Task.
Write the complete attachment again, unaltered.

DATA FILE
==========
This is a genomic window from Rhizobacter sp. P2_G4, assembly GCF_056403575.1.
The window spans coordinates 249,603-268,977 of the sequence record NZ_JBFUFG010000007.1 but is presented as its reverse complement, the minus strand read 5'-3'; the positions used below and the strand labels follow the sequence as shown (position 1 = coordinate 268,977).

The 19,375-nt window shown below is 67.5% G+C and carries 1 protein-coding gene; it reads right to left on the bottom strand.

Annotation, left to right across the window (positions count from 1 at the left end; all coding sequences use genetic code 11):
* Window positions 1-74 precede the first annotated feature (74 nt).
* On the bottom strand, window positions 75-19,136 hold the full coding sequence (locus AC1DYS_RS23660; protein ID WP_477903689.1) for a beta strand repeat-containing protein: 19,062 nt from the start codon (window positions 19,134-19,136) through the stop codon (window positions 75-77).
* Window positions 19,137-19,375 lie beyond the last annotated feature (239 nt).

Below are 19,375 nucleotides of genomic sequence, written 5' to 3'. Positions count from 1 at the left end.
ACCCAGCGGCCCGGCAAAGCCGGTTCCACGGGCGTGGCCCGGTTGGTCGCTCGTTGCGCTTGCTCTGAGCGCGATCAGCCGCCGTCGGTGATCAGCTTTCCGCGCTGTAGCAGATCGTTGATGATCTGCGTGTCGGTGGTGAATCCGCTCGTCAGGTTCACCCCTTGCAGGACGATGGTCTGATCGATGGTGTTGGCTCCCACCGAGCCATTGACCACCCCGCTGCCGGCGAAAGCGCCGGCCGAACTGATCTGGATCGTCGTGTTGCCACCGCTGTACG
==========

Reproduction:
This is a genomic window from Rhizobacter sp. P2_G4, assembly GCF_056403575.1.
The window spans coordinates 249,603-268,977 of the sequence record NZ_JBFUFG010000007.1 but is presented as its reverse complement, the minus strand read 5'-3'; the positions used below and the strand labels follow the sequence as shown (position 1 = coordinate 268,977).

The 19,375-nt window shown below is 67.5% G+C and carries 1 protein-coding gene; it reads right to left on the bottom strand.

Annotation, left to right across the window (positions count from 1 at the left end; all coding sequences use genetic code 11):
* Window positions 1-74 precede the first annotated feature (74 nt).
* On the bottom strand, window positions 75-19,136 hold the full coding sequence (locus AC1DYS_RS23660; protein ID WP_477903689.1) for a beta strand repeat-containing protein: 19,062 nt from the start codon (window positions 19,134-19,136) through the stop codon (window positions 75-77).
* Window positions 19,137-19,375 lie beyond the last annotated feature (239 nt).

Below are 19,375 nucleotides of genomic sequence, written 5' to 3'. Positions count from 1 at the left end.
ACCCAGCGGCCCGGCAAAGCCGGTTCCACGGGCGTGGCCCGGTTGGTCGCTCGTTGCGCTTGCTCTGAGCGCGATCAGCCGCCGTCGGTGATCAGCTTTCCGCGCTGTAGCAGATCGTTGATGATCTGCGTGTCGGTGGTGAATCCGCTCGTCAGGTTCACCCCTTGCAGGACGATGGTCTGATCGATGGTGTTGGCTCCCACCGAGCCATTGACCACCCCGCTGCCGGCGAAAGCGCCGGCCGAACTGATCTGGATCGTCGTGTTGCCACCGCTGTACG